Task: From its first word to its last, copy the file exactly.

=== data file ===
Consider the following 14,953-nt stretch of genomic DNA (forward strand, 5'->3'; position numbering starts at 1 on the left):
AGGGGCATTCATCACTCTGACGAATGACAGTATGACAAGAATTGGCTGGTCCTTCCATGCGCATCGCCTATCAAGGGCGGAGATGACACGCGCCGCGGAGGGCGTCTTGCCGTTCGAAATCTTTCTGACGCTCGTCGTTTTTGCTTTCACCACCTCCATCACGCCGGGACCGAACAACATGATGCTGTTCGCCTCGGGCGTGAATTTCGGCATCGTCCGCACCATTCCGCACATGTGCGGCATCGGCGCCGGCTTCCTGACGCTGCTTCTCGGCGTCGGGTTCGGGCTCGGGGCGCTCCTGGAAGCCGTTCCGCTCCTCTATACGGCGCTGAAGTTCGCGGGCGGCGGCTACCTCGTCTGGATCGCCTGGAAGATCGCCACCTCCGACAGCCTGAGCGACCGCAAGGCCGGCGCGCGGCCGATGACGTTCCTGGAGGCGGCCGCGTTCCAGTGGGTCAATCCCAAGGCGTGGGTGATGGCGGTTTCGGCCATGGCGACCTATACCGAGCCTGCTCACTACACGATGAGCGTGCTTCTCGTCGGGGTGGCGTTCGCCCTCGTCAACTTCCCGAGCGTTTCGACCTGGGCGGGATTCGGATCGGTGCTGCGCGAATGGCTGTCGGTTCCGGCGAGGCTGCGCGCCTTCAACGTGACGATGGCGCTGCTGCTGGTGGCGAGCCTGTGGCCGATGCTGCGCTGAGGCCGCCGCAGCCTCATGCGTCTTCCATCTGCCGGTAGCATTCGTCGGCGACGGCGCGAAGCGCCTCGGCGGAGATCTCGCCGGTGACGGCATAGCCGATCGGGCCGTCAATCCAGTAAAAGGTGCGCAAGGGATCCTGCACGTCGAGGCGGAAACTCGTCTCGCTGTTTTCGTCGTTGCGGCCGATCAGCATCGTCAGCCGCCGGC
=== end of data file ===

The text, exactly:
Consider the following 14,953-nt stretch of genomic DNA (forward strand, 5'->3'; position numbering starts at 1 on the left):
AGGGGCATTCATCACTCTGACGAATGACAGTATGACAAGAATTGGCTGGTCCTTCCATGCGCATCGCCTATCAAGGGCGGAGATGACACGCGCCGCGGAGGGCGTCTTGCCGTTCGAAATCTTTCTGACGCTCGTCGTTTTTGCTTTCACCACCTCCATCACGCCGGGACCGAACAACATGATGCTGTTCGCCTCGGGCGTGAATTTCGGCATCGTCCGCACCATTCCGCACATGTGCGGCATCGGCGCCGGCTTCCTGACGCTGCTTCTCGGCGTCGGGTTCGGGCTCGGGGCGCTCCTGGAAGCCGTTCCGCTCCTCTATACGGCGCTGAAGTTCGCGGGCGGCGGCTACCTCGTCTGGATCGCCTGGAAGATCGCCACCTCCGACAGCCTGAGCGACCGCAAGGCCGGCGCGCGGCCGATGACGTTCCTGGAGGCGGCCGCGTTCCAGTGGGTCAATCCCAAGGCGTGGGTGATGGCGGTTTCGGCCATGGCGACCTATACCGAGCCTGCTCACTACACGATGAGCGTGCTTCTCGTCGGGGTGGCGTTCGCCCTCGTCAACTTCCCGAGCGTTTCGACCTGGGCGGGATTCGGATCGGTGCTGCGCGAATGGCTGTCGGTTCCGGCGAGGCTGCGCGCCTTCAACGTGACGATGGCGCTGCTGCTGGTGGCGAGCCTGTGGCCGATGCTGCGCTGAGGCCGCCGCAGCCTCATGCGTCTTCCATCTGCCGGTAGCATTCGTCGGCGACGGCGCGAAGCGCCTCGGCGGAGATCTCGCCGGTGACGGCATAGCCGATCGGGCCGTCAATCCAGTAAAAGGTGCGCAAGGGATCCTGCACGTCGAGGCGGAAACTCGTCTCGCTGTTTTCGTCGTTGCGGCCGATCAGCATCGTCAGCCGCCGGC